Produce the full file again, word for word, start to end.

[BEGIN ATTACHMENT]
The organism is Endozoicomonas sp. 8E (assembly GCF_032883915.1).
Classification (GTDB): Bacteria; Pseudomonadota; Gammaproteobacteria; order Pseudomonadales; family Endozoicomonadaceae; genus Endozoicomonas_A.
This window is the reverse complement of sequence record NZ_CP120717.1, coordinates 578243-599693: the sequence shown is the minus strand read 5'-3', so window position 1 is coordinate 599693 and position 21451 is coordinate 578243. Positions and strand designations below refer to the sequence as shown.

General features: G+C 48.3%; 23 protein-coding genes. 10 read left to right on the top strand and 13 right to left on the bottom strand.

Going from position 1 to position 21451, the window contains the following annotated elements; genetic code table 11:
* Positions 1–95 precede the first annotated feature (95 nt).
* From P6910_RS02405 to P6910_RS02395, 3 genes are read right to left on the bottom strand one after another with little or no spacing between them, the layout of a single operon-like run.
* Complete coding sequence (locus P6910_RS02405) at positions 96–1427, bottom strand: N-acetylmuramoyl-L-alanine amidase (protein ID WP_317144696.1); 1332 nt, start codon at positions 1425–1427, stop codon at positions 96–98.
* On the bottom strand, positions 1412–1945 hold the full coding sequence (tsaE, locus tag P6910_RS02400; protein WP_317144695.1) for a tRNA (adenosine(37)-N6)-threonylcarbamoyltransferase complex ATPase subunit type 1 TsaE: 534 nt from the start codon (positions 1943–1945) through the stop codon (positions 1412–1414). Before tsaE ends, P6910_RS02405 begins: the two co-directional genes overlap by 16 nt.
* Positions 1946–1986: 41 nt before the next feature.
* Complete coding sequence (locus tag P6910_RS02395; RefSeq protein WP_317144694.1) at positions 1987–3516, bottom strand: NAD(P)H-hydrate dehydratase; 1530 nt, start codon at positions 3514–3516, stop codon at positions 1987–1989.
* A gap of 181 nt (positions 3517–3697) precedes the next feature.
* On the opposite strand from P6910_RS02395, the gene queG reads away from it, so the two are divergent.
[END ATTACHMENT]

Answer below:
The organism is Endozoicomonas sp. 8E (assembly GCF_032883915.1).
Classification (GTDB): Bacteria; Pseudomonadota; Gammaproteobacteria; order Pseudomonadales; family Endozoicomonadaceae; genus Endozoicomonas_A.
This window is the reverse complement of sequence record NZ_CP120717.1, coordinates 578243-599693: the sequence shown is the minus strand read 5'-3', so window position 1 is coordinate 599693 and position 21451 is coordinate 578243. Positions and strand designations below refer to the sequence as shown.

General features: G+C 48.3%; 23 protein-coding genes. 10 read left to right on the top strand and 13 right to left on the bottom strand.

Going from position 1 to position 21451, the window contains the following annotated elements; genetic code table 11:
* Positions 1–95 precede the first annotated feature (95 nt).
* From P6910_RS02405 to P6910_RS02395, 3 genes are read right to left on the bottom strand one after another with little or no spacing between them, the layout of a single operon-like run.
* Complete coding sequence (locus P6910_RS02405) at positions 96–1427, bottom strand: N-acetylmuramoyl-L-alanine amidase (protein ID WP_317144696.1); 1332 nt, start codon at positions 1425–1427, stop codon at positions 96–98.
* On the bottom strand, positions 1412–1945 hold the full coding sequence (tsaE, locus tag P6910_RS02400; protein WP_317144695.1) for a tRNA (adenosine(37)-N6)-threonylcarbamoyltransferase complex ATPase subunit type 1 TsaE: 534 nt from the start codon (positions 1943–1945) through the stop codon (positions 1412–1414). Before tsaE ends, P6910_RS02405 begins: the two co-directional genes overlap by 16 nt.
* Positions 1946–1986: 41 nt before the next feature.
* Complete coding sequence (locus tag P6910_RS02395; RefSeq protein WP_317144694.1) at positions 1987–3516, bottom strand: NAD(P)H-hydrate dehydratase; 1530 nt, start codon at positions 3514–3516, stop codon at positions 1987–1989.
* A gap of 181 nt (positions 3517–3697) precedes the next feature.
* On the opposite strand from P6910_RS02395, the gene queG reads away from it, so the two are divergent.